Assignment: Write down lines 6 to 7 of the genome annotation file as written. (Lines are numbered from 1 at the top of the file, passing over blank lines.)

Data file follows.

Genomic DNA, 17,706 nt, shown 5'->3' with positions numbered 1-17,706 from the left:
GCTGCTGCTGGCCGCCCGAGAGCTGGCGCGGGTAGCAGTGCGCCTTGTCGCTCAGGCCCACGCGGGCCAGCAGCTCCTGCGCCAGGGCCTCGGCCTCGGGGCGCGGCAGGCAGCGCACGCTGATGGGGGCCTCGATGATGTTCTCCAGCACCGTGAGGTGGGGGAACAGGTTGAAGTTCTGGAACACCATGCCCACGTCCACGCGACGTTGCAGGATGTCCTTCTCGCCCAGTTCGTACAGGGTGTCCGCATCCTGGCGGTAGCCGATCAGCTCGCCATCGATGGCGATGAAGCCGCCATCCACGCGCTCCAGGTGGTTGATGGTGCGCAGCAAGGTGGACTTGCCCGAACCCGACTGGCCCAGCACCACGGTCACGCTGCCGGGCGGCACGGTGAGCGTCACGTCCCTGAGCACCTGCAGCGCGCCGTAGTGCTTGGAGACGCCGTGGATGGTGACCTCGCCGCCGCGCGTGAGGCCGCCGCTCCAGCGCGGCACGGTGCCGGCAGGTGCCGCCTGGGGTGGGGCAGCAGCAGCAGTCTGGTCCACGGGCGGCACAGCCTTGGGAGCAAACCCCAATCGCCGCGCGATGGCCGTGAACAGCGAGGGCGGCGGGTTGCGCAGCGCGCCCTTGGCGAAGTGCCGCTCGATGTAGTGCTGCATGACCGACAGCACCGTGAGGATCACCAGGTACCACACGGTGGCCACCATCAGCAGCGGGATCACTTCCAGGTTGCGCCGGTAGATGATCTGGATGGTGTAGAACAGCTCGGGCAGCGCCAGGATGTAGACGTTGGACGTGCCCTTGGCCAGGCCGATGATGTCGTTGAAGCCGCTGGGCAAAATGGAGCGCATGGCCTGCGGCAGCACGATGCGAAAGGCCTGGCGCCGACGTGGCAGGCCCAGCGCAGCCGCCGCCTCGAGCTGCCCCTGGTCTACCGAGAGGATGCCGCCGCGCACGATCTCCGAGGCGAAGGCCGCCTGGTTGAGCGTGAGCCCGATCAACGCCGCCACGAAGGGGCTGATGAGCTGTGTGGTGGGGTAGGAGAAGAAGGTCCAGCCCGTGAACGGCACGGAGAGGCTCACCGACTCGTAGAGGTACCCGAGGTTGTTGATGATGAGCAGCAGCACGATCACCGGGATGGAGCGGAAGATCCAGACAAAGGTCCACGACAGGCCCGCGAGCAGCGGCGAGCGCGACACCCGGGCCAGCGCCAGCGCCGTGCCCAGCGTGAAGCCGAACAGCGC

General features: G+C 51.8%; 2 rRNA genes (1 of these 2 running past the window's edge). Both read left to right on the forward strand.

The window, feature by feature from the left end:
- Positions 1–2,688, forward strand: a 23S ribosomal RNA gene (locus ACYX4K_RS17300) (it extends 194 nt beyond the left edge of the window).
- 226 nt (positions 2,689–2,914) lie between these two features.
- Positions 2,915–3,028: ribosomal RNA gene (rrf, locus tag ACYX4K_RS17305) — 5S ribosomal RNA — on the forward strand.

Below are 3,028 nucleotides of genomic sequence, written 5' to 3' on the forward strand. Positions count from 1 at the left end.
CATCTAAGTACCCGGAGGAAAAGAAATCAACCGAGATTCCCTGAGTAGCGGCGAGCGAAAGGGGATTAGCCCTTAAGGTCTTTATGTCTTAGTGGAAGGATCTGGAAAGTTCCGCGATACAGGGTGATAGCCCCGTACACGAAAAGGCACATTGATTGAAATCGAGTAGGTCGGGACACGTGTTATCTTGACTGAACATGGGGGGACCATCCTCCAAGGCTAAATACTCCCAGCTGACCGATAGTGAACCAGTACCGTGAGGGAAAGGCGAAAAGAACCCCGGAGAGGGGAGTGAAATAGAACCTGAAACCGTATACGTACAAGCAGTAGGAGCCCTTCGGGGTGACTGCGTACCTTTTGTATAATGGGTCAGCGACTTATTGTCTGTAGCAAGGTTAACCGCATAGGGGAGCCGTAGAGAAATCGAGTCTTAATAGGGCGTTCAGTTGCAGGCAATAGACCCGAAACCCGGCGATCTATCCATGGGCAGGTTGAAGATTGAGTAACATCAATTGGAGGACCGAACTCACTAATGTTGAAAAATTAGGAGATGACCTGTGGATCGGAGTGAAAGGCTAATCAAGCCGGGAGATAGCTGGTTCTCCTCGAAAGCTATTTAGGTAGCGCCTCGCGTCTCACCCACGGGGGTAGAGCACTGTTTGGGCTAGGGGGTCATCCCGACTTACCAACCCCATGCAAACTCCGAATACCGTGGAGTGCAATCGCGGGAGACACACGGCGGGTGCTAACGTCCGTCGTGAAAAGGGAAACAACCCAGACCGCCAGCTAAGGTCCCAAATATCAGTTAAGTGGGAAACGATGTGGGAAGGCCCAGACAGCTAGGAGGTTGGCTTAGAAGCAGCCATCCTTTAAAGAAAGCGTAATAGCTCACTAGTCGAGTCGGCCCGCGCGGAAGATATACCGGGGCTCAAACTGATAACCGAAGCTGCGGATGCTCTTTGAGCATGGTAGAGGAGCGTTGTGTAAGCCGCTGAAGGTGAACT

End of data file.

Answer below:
- 226 nt (positions 2,689–2,914) lie between these two features.
- Positions 2,915–3,028: ribosomal RNA gene (rrf, locus tag ACYX4K_RS17305) — 5S ribosomal RNA — on the forward strand.